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The beautiful family run Hampton Estate is nestled in the sandy soils of Seale, near Farnham in Surrey. Most of the farmland is in woodland or grass and twenty years ago Guernsey dairy cattle grazed the estate. The family have since switched to a Sussex cattle herd and started producing grass fed beef to sell direct to their local customer base. Their cattle are raised on tasty grass and lovely Surrey sunshine! Hampton Estate are members of the Pasture Fed Livestock Association and in the process of having their beef pasture for life certified. Pasture fed systems with good grazing management can be very regenerative for soil health. Hampton have started using Sectormentor for Soils to monitor and understand how soil health is changing across their farmland.

The estate has some very special gardens filled with hops! This speciality crop has been grown in the local area for hundreds of years, despite a lot of production being wiped out by a fungal disease called verticillium wilt. Many other farms gave up their hop gardens, but Hampton has maintained growing this traditional crop with high biosecurity measures. Their hops are used in three major breweries across the country. The infrastructure required to grow hops is extensive and to fit in with the natural landscape Hampton uses tall poles made of chestnut from their own woodland.

Hampton are developing their farm strategy around building soil health and improving their sward. Using Sectormentor for Soils they can create a baseline for where their soil health is at now and give them an idea of where they want to go. Growing good grass is essential for their pasture fed cattle and so one approach they will take is to increase species diversity and deeper rooting plants in the sward. This will increase their resilience in times of drought as deep roots can reach water and nutrients further down in their sandy free draining soil. A more diverse range of broadleaf plants and root systems will increase the potential to sequester carbon from the atmosphere and put it into the ground. Hampton is monitoring the % of different plant species and their density to see how this changes over time in their pasture fields. As they collect more information about their pasture with Sectormentor for Soils they will be able to compare plant species readings with soil structure and earthworm readings to see if there are any trends and links in their improvement.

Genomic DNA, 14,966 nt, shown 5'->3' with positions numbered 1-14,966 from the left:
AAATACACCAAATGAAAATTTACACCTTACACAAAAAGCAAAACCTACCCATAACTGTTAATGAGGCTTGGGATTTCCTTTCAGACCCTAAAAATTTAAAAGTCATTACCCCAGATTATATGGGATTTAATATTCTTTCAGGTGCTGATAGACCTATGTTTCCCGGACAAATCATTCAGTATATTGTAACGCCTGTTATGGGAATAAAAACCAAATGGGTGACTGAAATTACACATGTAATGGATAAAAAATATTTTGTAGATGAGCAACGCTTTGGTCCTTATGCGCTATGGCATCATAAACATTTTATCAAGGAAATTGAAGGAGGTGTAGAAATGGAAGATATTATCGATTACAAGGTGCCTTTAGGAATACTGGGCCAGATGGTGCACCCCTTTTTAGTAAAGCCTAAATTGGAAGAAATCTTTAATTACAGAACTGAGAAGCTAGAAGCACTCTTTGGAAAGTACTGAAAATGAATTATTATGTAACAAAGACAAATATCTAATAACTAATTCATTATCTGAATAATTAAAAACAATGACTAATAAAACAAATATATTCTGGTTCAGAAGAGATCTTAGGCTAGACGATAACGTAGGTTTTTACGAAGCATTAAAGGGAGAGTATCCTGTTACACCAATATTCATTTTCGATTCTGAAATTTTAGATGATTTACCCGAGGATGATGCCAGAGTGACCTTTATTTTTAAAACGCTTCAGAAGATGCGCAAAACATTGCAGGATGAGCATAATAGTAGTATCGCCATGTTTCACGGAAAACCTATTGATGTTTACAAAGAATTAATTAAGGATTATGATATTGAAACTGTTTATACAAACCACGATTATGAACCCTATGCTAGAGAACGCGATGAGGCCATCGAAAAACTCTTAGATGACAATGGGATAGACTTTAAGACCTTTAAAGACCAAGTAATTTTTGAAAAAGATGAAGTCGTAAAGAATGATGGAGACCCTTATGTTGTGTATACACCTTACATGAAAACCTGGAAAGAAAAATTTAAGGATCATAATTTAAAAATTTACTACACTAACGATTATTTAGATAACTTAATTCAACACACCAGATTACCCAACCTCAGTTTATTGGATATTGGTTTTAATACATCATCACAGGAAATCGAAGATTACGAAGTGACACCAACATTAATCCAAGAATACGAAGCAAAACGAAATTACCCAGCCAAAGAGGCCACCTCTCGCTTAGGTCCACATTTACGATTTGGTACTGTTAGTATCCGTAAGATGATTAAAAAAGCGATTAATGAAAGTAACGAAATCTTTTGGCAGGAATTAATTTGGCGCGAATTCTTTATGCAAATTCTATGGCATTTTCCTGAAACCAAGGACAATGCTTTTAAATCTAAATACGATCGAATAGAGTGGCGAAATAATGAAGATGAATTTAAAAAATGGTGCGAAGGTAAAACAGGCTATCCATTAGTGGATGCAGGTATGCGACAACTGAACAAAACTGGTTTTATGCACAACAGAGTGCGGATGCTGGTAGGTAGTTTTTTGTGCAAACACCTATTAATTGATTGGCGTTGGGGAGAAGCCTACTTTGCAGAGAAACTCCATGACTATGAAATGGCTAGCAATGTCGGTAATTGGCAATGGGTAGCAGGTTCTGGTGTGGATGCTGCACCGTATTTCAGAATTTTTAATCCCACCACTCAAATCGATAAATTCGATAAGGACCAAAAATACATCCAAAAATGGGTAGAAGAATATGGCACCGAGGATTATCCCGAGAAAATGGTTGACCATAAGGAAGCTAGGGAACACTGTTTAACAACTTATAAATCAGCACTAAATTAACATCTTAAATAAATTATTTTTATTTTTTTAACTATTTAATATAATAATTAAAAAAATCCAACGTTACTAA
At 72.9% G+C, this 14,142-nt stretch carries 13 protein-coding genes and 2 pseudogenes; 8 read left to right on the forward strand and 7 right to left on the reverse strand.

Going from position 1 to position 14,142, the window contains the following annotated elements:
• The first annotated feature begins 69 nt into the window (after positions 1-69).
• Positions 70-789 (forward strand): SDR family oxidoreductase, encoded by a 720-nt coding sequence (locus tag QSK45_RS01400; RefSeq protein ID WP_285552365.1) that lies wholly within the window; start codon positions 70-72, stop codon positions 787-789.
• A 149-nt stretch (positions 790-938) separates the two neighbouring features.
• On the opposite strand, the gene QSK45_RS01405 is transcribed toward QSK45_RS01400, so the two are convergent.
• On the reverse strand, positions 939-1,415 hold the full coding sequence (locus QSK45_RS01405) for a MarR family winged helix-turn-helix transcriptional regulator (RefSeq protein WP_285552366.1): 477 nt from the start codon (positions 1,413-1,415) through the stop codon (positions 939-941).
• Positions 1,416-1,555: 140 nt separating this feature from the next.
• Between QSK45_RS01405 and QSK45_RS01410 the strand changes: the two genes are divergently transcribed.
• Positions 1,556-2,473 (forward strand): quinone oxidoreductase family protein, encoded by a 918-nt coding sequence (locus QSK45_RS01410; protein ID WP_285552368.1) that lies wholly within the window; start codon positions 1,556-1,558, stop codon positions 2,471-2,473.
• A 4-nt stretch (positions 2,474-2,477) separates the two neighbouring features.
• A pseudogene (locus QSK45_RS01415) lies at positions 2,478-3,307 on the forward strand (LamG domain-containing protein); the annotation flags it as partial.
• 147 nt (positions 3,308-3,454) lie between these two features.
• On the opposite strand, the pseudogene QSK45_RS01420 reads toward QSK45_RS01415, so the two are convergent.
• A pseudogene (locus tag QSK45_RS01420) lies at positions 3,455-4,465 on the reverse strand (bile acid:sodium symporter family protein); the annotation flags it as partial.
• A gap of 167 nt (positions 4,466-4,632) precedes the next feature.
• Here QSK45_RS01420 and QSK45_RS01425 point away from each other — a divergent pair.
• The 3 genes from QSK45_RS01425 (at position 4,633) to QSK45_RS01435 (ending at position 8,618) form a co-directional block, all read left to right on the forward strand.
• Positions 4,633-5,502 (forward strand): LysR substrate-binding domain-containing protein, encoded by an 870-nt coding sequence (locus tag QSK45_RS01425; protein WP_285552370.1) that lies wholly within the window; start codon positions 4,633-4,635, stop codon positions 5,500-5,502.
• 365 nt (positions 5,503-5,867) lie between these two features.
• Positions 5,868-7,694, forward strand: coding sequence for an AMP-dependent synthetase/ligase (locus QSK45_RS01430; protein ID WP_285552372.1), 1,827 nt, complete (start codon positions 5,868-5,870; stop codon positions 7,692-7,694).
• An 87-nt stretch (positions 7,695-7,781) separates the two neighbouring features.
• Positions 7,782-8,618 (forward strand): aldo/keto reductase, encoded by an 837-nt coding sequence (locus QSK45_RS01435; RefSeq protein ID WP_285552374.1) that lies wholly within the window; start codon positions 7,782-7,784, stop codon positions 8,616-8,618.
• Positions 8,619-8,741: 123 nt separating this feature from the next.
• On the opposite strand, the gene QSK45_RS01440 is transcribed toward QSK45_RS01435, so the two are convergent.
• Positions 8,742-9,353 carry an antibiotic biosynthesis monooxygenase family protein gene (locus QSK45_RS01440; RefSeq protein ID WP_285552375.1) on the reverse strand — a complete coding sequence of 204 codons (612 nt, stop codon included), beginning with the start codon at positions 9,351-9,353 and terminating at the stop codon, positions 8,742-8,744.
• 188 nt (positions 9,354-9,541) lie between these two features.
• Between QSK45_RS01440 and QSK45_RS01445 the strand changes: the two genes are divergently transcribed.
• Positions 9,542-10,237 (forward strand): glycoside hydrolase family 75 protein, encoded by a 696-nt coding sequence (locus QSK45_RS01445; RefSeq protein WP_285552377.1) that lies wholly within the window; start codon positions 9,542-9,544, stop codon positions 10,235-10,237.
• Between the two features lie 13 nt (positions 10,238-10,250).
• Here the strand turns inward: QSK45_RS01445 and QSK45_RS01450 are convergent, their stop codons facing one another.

“I’d been looking for a tool to monitor soil health just like this, I’d tried other tests but they were always so complex and involved lab testing. It’s great to have a set of simple tests that I can do easily myself.” – Will Godwin, Hampton Estate

We spent the day soil monitoring pasture fields under different management approaches with Will Godwin. Will is part of the estate management team and works very closely with Bridget and Bill Biddell who own and manage the Estate on behalf of the wider family. Heading out to the field with Will and Bridget was great fun and the excitement about digging holes and hunting for worms was palpable! Will had expertly crafted an infiltration rate pipe from a piece of drainpipe, sharpening one end to make it easier to get into the ground. He used an old water bottle with 444ml of water marked on it to ensure the exact same amount of water was used each time. An old dustbin lid made an excellent examination tray for the soil block and Bridgett didn’t seem to mind us using her freezer bags to collect samples for the slake test!